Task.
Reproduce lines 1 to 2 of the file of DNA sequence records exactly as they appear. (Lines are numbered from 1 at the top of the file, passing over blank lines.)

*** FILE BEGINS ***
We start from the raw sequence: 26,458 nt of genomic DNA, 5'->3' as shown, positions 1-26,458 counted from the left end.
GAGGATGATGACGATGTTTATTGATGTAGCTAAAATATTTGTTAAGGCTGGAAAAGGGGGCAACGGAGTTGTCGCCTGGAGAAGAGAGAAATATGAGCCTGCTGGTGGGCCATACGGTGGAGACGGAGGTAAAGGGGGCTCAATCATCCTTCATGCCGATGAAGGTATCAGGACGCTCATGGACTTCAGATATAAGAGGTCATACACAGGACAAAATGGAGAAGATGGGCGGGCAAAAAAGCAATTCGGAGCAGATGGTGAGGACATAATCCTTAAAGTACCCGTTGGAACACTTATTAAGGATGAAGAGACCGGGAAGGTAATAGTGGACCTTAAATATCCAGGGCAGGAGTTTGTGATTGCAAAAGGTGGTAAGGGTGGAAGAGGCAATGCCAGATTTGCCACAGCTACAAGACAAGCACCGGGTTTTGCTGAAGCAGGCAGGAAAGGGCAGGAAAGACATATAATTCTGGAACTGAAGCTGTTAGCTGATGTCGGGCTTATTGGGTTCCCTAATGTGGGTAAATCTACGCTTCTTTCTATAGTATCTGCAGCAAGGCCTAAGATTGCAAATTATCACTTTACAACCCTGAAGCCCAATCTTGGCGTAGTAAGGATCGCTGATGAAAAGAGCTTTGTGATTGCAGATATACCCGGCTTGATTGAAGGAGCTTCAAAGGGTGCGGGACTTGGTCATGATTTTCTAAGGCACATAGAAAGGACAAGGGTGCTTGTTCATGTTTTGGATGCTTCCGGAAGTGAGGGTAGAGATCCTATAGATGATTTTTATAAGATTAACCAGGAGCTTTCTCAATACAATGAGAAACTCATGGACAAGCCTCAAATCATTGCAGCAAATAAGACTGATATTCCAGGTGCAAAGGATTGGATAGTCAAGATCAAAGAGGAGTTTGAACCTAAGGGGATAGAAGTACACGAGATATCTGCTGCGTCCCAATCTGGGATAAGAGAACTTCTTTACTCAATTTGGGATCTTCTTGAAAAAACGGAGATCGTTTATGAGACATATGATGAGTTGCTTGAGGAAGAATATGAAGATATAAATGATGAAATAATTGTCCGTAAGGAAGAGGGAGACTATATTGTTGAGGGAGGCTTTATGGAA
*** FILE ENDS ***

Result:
We start from the raw sequence: 26,458 nt of genomic DNA, 5'->3' as shown, positions 1-26,458 counted from the left end.
GAGGATGATGACGATGTTTATTGATGTAGCTAAAATATTTGTTAAGGCTGGAAAAGGGGGCAACGGAGTTGTCGCCTGGAGAAGAGAGAAATATGAGCCTGCTGGTGGGCCATACGGTGGAGACGGAGGTAAAGGGGGCTCAATCATCCTTCATGCCGATGAAGGTATCAGGACGCTCATGGACTTCAGATATAAGAGGTCATACACAGGACAAAATGGAGAAGATGGGCGGGCAAAAAAGCAATTCGGAGCAGATGGTGAGGACATAATCCTTAAAGTACCCGTTGGAACACTTATTAAGGATGAAGAGACCGGGAAGGTAATAGTGGACCTTAAATATCCAGGGCAGGAGTTTGTGATTGCAAAAGGTGGTAAGGGTGGAAGAGGCAATGCCAGATTTGCCACAGCTACAAGACAAGCACCGGGTTTTGCTGAAGCAGGCAGGAAAGGGCAGGAAAGACATATAATTCTGGAACTGAAGCTGTTAGCTGATGTCGGGCTTATTGGGTTCCCTAATGTGGGTAAATCTACGCTTCTTTCTATAGTATCTGCAGCAAGGCCTAAGATTGCAAATTATCACTTTACAACCCTGAAGCCCAATCTTGGCGTAGTAAGGATCGCTGATGAAAAGAGCTTTGTGATTGCAGATATACCCGGCTTGATTGAAGGAGCTTCAAAGGGTGCGGGACTTGGTCATGATTTTCTAAGGCACATAGAAAGGACAAGGGTGCTTGTTCATGTTTTGGATGCTTCCGGAAGTGAGGGTAGAGATCCTATAGATGATTTTTATAAGATTAACCAGGAGCTTTCTCAATACAATGAGAAACTCATGGACAAGCCTCAAATCATTGCAGCAAATAAGACTGATATTCCAGGTGCAAAGGATTGGATAGTCAAGATCAAAGAGGAGTTTGAACCTAAGGGGATAGAAGTACACGAGATATCTGCTGCGTCCCAATCTGGGATAAGAGAACTTCTTTACTCAATTTGGGATCTTCTTGAAAAAACGGAGATCGTTTATGAGACATATGATGAGTTGCTTGAGGAAGAATATGAAGATATAAATGATGAAATAATTGTCCGTAAGGAAGAGGGAGACTATATTGTTGAGGGAGGCTTTATGGAA